Choosing A Place; Making A Stand
The trip down the Hudson River, from the city of Hudson to
New York City, is always spectacularly beautiful -- but even
more so in the glitter and glimmer of the changing of summer
to fall, fall to winter. The route is framed on either side
by the leaves, evolving from green to muted gold a
softer gold this year than last years wild cacophony
The Hudson River is as wide as the Mississippi, on whose banks
I grew up, and as beautiful as any stretch of that river.
It is more beautiful to me because it is the river I have
chosen as opposed to the river I was given.
Speculation is that the wetness of the year has caused the
colors to be transmuted, paler than the year before, softer
and more exhausted.
This week, as I was leaving to go into the city, Rick, the
Hudson City Taxi driver, who regularly fetches me on Monday
mornings, and I discussed the upcoming Hudson elections, which
have merited attention in the New York Times. It is a classic
case, it seems, of a newbies and townies, those who have chosen
this piece of river and this place against those who were
born and raised there.
I am part of the ones who have chosen to settle in the area.
When it became apparent we were not going to return to Los
Angeles after the tech bust, we began to look around for a
home, a place to settle, to call our own. Everything before
had been dictated by the demands of my job[s]. Now we were
free to choose.
We looked around, exploring Columbia County, because of a
tip. We went, we saw, we bought and we have settled in. This
is our home, the place we return to from all journeys. A place
we have chosen and have come to love far more than we had
expected. What started as a place to gather our scattered
possessions and our disorganized lives, has become the place
we will remain. We hope never again to pack up boxes and take
these things, our beloved stuff to any more places.
We have fallen in love with the place, the way people do when
they have decided it is time to finish wandering as
we both have. Tripp spent years in the Air Force, moving from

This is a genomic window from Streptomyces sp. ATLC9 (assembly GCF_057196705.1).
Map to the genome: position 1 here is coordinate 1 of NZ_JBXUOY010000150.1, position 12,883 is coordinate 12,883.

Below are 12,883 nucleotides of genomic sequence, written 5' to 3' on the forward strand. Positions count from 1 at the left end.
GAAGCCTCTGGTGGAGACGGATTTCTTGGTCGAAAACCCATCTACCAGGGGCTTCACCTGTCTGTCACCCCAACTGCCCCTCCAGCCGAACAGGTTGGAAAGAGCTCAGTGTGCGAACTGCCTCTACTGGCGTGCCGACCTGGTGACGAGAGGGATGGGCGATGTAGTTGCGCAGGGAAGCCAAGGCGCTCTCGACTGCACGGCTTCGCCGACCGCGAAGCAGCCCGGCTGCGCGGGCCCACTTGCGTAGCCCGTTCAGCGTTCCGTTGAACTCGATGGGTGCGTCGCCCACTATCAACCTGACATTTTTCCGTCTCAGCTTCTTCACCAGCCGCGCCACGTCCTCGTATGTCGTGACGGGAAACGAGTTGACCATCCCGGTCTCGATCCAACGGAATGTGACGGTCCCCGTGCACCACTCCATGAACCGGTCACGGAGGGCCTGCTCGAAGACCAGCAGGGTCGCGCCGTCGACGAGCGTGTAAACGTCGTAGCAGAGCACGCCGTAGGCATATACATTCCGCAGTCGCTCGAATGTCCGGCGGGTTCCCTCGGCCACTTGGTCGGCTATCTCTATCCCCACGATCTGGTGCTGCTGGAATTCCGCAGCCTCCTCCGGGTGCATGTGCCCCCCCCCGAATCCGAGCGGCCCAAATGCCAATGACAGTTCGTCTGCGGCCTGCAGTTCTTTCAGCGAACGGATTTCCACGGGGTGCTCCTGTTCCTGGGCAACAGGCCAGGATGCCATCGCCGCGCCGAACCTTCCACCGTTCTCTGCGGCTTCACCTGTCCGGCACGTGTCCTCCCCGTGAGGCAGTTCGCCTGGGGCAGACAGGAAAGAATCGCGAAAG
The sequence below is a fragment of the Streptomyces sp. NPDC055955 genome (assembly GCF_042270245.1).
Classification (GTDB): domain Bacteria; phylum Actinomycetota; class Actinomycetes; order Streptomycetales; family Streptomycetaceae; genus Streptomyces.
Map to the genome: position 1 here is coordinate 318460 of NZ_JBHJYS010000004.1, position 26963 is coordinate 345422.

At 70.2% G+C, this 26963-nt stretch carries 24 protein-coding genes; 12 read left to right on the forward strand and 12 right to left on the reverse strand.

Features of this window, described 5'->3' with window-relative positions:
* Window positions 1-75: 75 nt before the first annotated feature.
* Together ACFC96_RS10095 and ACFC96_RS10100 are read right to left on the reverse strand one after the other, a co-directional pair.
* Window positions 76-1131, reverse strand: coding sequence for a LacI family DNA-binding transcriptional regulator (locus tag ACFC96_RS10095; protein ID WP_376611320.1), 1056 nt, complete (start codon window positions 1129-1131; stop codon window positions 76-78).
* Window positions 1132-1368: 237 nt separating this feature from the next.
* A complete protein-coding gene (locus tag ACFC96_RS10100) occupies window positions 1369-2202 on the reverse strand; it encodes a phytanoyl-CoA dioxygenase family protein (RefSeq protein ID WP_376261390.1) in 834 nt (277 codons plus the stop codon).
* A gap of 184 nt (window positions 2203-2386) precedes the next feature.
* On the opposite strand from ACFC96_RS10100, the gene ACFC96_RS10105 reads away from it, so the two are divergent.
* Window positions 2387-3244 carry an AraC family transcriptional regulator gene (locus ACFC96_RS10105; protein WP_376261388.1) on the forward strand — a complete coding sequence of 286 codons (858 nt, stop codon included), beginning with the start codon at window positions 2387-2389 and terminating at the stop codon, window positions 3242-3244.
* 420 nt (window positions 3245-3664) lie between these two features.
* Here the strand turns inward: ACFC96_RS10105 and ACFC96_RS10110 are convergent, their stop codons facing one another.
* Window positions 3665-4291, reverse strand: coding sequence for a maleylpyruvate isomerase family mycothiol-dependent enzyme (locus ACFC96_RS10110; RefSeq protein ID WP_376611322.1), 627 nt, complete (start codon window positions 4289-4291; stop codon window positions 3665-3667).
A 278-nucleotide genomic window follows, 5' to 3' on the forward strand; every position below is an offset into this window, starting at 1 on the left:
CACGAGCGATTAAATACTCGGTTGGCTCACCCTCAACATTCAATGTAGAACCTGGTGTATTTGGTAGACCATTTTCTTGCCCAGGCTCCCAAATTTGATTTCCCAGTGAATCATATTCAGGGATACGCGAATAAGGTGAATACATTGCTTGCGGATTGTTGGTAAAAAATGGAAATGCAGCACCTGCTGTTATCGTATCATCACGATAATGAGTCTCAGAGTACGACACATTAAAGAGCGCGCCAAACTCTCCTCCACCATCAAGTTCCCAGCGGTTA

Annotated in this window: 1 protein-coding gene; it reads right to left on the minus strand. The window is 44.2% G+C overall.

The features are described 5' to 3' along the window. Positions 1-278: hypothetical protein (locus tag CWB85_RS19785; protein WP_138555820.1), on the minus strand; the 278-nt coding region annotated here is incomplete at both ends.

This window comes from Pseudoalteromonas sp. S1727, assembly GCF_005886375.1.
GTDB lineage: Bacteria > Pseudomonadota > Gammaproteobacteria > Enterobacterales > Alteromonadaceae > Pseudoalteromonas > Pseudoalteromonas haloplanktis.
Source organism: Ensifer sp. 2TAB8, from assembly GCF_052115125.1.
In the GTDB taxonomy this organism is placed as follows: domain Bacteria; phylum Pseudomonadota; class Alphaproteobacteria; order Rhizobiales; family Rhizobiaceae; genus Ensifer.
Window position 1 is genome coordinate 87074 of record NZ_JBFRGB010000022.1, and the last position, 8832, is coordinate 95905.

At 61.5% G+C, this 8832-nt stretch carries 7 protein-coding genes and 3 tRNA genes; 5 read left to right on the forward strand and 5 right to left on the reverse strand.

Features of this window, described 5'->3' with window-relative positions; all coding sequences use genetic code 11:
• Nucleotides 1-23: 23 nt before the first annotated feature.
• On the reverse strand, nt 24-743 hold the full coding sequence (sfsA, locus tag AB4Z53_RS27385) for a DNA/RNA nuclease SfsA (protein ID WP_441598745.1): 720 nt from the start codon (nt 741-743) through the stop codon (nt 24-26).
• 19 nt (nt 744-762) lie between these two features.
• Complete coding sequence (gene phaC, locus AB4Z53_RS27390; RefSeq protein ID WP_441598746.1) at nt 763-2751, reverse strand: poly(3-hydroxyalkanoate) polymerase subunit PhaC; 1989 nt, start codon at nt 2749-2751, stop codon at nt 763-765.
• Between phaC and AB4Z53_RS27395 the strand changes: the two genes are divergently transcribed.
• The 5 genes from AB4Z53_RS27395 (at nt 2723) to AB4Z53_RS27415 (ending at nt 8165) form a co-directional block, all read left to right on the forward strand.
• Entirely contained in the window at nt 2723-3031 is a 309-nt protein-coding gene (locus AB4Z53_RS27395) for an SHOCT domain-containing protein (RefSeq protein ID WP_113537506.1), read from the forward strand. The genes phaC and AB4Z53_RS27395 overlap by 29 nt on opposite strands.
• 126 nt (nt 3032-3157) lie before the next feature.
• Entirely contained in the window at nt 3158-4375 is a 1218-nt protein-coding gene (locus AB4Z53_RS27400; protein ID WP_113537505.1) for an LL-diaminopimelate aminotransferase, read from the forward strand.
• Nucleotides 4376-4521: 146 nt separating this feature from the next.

base to base. I fled my mid-western home in search of the
larger world and have managed to fulfill most of my travel
fantasies, moving around, restlessly, seeing many cities and
I fell into living in Los Angeles; I did not make a conscious
choice. After several years of being there I thought I had
better register to vote. Later, I accepted a job in Washington,
D.C. but had no great desire to live there. I took a job in
the Pacific Northwest, where, isolated from the civilization
I had come to know, discovered I really could not live anywhere.
And that began our search for somewhere though Im
not sure we knew it then. After a year in Los Angeles, James
Green, who was the CEO of the company I was working for, asked
me to come join him in New York. As one of the two best human
beings for whom I have worked, I followed, much to Tripps
chagrin at the time. But east we came. The tech bubble burst;
I ended unemployed and had to figure where to go next.
As it came about, next was where I was. My consulting practice
began to build; Tripp found a job he liked, followed by one
he loved. We went to Columbia County to look for a hideaway
and found a home.
As I live in Claverack, not Hudson, I will not be a participant
in the city elections. But the tensions and the issues that
are facing the city are the same that are facing the region.
We, the newcomers, are changing the landscape of the region,
buying up homes and building businesses that are defining
a future that is a different place from the past.
Rick said this morning that the decisions made now will be
shaping the city in the years to come and no matter
what, it will be a different little city than it is now.
It is true of Columbia County; it is true in California where
voters have chosen to boot out Davis and replace him with
Arnold. It is true of the decisions we will be making in the
months to come when we decide whether or not to give W
a second term.
Locally and nationally, globally, in fact, we are at a crossroads
and as much as in any time, decisions we make now will reverberate
awesomely into the future.